Federal security agencies warn of potential Russian-sponsored cyberattacks

By Jeff Drew

Uncle Sam wants businesses and other organizations, especially those that protect critical infrastructure networks, to bolster their defenses against possible cyberattacks sponsored by Russia.

The buildup of Russian troops near the border with Ukraine has raised fears of on invasion accompanied by a wave of cyberattacks targeting not just the Ukrainians but also the United States and other NATO members that have rejected Russian demands that NATO bar Ukraine from ever becoming a member.

In a recently released joint cybersecurity advisory, the Cybersecurity and Infrastructure Security Agency (CISA), the FBI, and the National Security Agency (NSA) strongly urged the adoption of several mitigation strategies to help protect networks from the techniques and tactics commonly used in Russian-backed cyberoperations. The document also outlines approaches organizations can use to detect cyberattacks.

Among the mitigation actions recommended are the following:

  • Patch all systems with a priority on patching known exploited vulnerabilities.
  • Implement mandatory multifactor authentication for all uses and establish a strong password policy.
  • Use antivirus software.
  • Develop internal contact lists and surge support.

Russian-backed cyberoperations have shown the ability to maintain long-term access in compromised enterprise and cloud networking environments. The cybersecurity advisory recommends steps for detecting persistent cyberbreaches:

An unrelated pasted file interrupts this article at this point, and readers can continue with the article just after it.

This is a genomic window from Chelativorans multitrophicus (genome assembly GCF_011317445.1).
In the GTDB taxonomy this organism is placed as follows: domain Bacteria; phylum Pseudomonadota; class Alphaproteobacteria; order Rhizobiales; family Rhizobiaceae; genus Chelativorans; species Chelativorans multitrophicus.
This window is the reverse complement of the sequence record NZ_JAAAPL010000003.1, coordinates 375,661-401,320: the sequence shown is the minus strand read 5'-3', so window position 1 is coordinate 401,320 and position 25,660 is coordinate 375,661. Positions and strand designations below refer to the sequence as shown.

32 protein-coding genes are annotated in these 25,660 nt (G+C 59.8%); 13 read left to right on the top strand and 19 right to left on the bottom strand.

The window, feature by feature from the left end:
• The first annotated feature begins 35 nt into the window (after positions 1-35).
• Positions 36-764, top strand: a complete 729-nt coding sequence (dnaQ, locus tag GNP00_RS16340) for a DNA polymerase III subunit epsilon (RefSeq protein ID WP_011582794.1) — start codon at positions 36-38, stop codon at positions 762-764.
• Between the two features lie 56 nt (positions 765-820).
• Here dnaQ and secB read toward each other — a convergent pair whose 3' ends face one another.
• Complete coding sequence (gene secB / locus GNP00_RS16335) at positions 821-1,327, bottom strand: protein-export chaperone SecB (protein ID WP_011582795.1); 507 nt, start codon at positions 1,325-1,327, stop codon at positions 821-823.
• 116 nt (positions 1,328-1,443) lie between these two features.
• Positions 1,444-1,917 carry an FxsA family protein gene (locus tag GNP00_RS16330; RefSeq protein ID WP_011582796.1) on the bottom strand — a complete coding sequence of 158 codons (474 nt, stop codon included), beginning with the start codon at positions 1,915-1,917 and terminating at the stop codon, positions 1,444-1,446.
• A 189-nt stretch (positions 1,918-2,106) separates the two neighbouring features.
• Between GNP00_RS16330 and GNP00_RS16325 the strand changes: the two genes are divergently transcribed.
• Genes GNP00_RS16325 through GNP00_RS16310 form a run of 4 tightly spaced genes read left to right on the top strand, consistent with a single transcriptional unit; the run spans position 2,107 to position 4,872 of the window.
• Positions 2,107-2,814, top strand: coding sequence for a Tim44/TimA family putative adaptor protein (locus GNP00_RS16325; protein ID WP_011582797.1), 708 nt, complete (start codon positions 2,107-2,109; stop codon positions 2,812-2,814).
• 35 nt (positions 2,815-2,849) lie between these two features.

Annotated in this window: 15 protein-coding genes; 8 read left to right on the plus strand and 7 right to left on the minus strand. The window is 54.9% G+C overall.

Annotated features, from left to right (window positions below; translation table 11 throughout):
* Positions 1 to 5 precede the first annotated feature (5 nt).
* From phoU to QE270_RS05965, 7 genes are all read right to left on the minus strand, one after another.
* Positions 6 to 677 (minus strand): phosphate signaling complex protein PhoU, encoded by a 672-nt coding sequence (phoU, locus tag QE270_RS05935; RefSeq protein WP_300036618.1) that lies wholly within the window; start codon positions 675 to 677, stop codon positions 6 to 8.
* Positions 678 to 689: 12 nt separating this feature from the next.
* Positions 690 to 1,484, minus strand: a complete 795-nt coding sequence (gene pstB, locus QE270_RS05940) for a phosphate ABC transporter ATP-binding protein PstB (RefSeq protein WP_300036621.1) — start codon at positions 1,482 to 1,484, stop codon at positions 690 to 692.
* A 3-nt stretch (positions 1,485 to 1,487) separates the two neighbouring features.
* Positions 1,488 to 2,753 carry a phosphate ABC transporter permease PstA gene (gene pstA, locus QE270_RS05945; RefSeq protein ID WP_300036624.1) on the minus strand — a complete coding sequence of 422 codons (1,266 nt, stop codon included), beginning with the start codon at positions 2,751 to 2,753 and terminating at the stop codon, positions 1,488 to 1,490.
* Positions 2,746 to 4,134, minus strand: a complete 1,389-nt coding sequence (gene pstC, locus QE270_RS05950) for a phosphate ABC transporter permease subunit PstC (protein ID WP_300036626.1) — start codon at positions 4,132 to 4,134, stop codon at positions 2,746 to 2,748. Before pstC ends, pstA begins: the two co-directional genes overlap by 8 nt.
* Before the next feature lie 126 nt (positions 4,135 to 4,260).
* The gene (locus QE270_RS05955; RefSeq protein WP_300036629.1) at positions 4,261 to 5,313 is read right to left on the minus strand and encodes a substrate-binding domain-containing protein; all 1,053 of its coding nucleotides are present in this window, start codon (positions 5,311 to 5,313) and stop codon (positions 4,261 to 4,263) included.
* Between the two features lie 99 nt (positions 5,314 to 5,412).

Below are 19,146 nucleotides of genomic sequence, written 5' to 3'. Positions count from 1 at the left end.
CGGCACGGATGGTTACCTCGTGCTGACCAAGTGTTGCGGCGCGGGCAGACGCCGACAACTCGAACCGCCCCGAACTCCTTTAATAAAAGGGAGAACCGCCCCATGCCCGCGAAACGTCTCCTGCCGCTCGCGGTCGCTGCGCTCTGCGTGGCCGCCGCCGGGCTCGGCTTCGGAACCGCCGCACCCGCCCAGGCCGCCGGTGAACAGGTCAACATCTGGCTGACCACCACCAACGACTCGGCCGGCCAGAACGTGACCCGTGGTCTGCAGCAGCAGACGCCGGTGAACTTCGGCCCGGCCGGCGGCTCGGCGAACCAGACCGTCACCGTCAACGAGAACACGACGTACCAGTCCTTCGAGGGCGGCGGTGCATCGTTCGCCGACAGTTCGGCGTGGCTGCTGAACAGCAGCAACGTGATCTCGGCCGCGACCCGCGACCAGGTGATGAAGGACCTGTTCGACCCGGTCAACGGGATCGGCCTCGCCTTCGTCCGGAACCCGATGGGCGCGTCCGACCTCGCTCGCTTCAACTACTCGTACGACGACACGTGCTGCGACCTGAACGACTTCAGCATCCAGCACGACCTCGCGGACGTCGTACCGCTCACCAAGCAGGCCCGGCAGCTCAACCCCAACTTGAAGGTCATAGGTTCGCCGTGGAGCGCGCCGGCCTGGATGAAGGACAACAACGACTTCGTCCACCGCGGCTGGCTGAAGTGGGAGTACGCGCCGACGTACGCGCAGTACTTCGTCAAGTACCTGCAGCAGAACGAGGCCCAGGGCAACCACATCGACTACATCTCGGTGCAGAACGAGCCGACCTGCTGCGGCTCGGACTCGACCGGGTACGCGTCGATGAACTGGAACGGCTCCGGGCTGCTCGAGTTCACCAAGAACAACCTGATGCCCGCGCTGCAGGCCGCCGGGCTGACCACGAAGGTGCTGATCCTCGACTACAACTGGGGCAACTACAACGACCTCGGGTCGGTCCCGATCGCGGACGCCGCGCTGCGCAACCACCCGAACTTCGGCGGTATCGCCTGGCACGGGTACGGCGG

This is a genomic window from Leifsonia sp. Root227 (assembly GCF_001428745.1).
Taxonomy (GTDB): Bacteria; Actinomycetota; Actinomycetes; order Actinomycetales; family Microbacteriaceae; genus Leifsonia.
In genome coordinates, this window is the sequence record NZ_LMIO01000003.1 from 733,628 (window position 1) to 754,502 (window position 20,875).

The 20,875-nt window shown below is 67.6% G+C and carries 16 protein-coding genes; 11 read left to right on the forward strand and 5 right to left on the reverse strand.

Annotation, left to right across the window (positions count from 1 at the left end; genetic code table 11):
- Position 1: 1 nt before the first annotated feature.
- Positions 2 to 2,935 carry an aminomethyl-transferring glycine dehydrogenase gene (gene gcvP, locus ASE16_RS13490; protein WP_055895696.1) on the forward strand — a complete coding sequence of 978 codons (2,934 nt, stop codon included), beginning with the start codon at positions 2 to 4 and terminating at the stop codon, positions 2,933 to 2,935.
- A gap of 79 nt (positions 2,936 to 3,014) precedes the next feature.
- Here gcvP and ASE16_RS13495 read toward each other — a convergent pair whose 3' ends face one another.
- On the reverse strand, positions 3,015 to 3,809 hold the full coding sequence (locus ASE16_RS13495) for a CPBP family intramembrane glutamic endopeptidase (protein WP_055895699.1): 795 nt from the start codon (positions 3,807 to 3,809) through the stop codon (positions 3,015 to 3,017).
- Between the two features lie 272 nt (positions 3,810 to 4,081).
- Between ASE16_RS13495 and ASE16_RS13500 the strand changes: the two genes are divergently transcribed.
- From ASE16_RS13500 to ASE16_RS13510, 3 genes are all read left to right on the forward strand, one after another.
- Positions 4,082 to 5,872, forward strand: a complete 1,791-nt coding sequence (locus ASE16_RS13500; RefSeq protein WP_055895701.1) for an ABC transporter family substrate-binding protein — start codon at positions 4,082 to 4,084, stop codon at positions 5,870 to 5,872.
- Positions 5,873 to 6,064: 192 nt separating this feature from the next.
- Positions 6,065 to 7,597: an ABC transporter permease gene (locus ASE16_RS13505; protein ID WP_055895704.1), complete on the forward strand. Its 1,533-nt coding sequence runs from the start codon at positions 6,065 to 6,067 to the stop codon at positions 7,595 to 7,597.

• Implement robust log collection and retention using native tools such as M365's Sentinel and third-party tools such as Sparrow, Hawk, or CrowdStrike's Azure Reporting Tool to review Microsoft cloud environments and to detect unusual activity.
  • Look for behavioral evidence or network and host-based artifacts from known Russian state-sponsored cyberattack techniques such as password spray activity and the use of compromised credentials.

Organizations that detect potential breaches should do the following, the advisory says:

  • Immediately isolate affected systems.
  • Secure backups. Ensure your backup data is offline and secure. If possible, scan your backup data with an antivirus program to ensure it is free of malware.
  • Collect and review relevant logs, data, and artifacts.
  • Consider soliciting support from a third-party IT organization to provide subject-matter expertise, ensure the actor is eradicated from the network, and avoid residual issues that could enable follow-on exploitation.
  • Report incidents to CISA and/or the FBI via your local FBI field office or the FBI's 24/7 CyWatch at 855-292-3937 or CyWatch@fbi.gov.

— To comment on this article or to suggest an idea for another article, contact Jeff Drew at Jeff.Drew@aicpa-cima.com.

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